EPA wants Supreme Court to take case dealing with timing of suits challenging regulations

U.S. EPA on Friday asked the Supreme Court to review a Florida water case that the agency says set a dangerous precedent for how long environmental groups may wait before filing lawsuits challenging regulations.

At issue in the case is EPA's policy for water transfers between two sources. For years, advocates have asked various courts to force the agency to issue National Pollution Discharge Elimination System, or NPDES, permits for water moved from canals to Lake Okeechobee in southern Florida.

NPDES permits are required for point sources of discharges into U.S. waters and typically require permit holders to meet effluent pollution limits.

In 2008, EPA issued its Water Transfers Rule, which states that such transfers do not need NPDES permits.

But a jurisdictional dispute quickly arose: Can environmental groups challenge the regulations in federal district court -- which would give them six years to do so -- or must they go straight to the 11th U.S. Circuit Court of Appeals within 120 days?


EPA says the groups, including Friends of the Everglades, must go straight to the 11th Circuit. The agency says the transfers rule falls under a Clean Water Act provision that provides direct appellate review.

The Atlanta-based 11th Circuit ruled in EPA's favor with regard to cases that arose before the transfers rule was issued in 2008.

After that, however, the 11th Circuit also heard environmental challenges that went directly to the appeals court, skipping district court.

Last October, the circuit ruled in a way EPA didn't like: The judges said it didn't have jurisdiction to hear the direct appeal, arguing that the judicial review section of the Clean Water Act that EPA cited did not apply to the transfers rule.

In documents filed to the Supreme Court, Solicitor General Donald Verrilli said the case is of "exceptional importance" because of the timelines presented by the two legal routes. If the 11th Circuit ruling stands, citizen groups would have six years to challenge Clean Water Act rules such as the transfers regulations, and that would cause significant uncertainty for the regulated community.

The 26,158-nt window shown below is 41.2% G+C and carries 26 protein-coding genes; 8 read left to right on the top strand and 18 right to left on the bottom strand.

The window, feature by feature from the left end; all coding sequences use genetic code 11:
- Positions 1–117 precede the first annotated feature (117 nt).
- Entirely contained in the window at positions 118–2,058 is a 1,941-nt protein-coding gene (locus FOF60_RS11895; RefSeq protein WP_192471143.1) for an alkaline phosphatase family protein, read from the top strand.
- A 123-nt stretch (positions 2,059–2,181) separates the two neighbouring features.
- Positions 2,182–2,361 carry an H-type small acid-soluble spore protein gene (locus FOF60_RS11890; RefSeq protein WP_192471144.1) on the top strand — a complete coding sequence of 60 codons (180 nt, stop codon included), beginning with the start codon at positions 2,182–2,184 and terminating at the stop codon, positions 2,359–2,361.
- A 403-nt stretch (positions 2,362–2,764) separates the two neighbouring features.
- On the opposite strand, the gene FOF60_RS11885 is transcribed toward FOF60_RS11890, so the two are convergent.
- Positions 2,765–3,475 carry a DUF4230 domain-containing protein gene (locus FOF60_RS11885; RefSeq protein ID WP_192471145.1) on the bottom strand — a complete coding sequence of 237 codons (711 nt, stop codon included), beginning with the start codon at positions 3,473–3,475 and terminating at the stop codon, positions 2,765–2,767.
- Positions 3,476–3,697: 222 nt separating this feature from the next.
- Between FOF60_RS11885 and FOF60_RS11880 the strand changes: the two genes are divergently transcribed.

The judicial review section of the Clean Water Act "ensures that if a reviewing court finds a covered EPA action to be legally deficient, the agency can address the defect promptly, before substantial interests have formed," Verrilli argued.

"Under the 11th Circuit's decision, by contrast," he went on, "NPDES permitting regulations such as the Water Transfers Rule would potentially be subject to judicial challenge over a much longer period of time and in a variety of fora."

Further, he added that such a litigation framework would inevitably lead to conflicting rulings from various district courts.

Industry groups have also asked the Supreme Court to take the case.

In a separate petition, the U.S. Sugar Corp. echoed the importance of the jurisdictional dispute.

"This is a critical question in terms of the certainty that a rule provides to the regulated community," said Timothy Bishop of Mayer Brown LLP, which represents the sugar association. "And without a clear answer a lot of resources are being wasted litigating the preliminary issue of where to litigate."

Click here to read the EPA petition.

Click here to read the sugar industry petition.

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